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September 26, 2011
Meet the country’s most innovative/sketchy payday loan lender
According to the Wall Street Journal, Scott Tucker has a really impressive story. Tucker, a late-blooming race star who scored a third-place finish at the Rolex 24 at Daytona endurance race earlier this year, only picked up auto racing about five years ago, and he’s earned such fame that he had a documentary about his life air on the Discovery Channel. But here’s the part this storyline doesn’t tell us — how he got here. Sure, the WSJ’s story calls him a “private investor,” but the Center for Public Integrity notes he earned his significant fortune — enough to start up his own auto-racing team — by running a payday lending company. This company uses partnerships with Native American tribes as a front to get around laws designed to protect consumers — allowing his company to do incredibly sketchy things, such as hiding its address and shielding itself from lawsuits using shell companies. Somehow, this is legal. And Tucker won’t be talking about it himself. “Due to a confidentiality agreement, I am not permitted to discuss the business of my employer,” he said about his businesses. Read the report at the source link — the first part in a series. source
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According to the Wall Street Journal, Scott Tucker has a really impressive story. Tucker, a late-blooming race star who scored a third-place finish at the Rolex 24 at Daytona endurance race earlier this year, only picked up auto racing about five years ago, and he’s earned such fame that he had a documentary about his life air on the Discovery Channel. But here’s the part this storyline doesn’t tell us — how he got here. Sure, the WSJ’s story calls him a “private investor,” but the Center for Public Integrity notes he earned his significant fortune — enough to start up his own auto-racing team — by running a payday lending company. This company uses partnerships with Native American tribes as a front to get around laws designed to protect consumers — allowing his company to do incredibly sketchy things, such as hiding its address and shielding itself from lawsuits using shell companies. Somehow, this is legal. And Tucker won’t be talking about it himself. “Due to a confidentiality agreement, I am not permitted to discuss the business of my employer,” he said about his businesses. Read the report at the source link — the first part in a series. source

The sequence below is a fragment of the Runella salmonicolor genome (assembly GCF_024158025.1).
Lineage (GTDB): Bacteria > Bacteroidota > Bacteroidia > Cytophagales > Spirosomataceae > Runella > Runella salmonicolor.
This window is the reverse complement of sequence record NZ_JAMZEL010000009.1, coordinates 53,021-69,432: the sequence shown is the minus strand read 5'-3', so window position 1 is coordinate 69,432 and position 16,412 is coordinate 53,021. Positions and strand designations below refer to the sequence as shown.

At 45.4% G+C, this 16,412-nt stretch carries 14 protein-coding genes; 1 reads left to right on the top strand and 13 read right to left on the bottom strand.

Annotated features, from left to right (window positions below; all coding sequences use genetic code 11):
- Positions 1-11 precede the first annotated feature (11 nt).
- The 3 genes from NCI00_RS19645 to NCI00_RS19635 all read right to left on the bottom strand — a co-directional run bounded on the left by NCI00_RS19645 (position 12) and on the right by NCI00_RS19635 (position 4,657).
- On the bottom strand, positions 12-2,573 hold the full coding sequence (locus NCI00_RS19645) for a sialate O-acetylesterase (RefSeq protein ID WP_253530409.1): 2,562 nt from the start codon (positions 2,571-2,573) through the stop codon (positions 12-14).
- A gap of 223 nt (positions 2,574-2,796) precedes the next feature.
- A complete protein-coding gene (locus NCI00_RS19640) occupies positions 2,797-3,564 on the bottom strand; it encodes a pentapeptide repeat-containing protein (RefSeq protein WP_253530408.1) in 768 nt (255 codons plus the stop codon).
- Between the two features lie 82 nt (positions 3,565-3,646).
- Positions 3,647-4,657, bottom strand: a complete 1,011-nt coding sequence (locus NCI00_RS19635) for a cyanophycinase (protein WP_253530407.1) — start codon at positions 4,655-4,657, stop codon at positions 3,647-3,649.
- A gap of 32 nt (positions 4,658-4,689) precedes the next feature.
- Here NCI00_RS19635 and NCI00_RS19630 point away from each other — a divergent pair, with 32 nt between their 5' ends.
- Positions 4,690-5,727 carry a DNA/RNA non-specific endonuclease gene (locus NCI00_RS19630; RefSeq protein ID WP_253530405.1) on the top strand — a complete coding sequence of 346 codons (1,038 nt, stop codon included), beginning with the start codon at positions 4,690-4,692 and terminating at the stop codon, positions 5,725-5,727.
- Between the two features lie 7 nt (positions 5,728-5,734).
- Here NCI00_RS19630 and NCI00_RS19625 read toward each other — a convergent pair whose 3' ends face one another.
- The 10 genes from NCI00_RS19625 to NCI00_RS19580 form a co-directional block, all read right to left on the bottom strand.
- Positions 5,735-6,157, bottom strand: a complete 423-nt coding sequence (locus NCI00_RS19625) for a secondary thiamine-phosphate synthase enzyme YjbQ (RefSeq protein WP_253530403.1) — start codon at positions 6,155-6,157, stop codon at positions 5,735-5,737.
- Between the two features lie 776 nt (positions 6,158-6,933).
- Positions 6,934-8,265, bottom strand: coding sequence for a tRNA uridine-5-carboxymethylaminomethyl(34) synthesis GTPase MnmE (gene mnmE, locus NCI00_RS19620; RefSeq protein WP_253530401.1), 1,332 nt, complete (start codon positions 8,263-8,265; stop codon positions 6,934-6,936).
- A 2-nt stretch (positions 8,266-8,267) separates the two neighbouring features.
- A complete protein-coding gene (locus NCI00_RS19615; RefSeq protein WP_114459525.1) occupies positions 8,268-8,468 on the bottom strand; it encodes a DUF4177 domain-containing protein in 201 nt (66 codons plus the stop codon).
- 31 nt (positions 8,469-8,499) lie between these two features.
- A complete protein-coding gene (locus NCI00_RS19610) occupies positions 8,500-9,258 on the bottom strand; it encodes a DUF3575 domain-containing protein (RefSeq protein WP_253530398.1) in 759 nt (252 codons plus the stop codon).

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20:38 // 3 years ago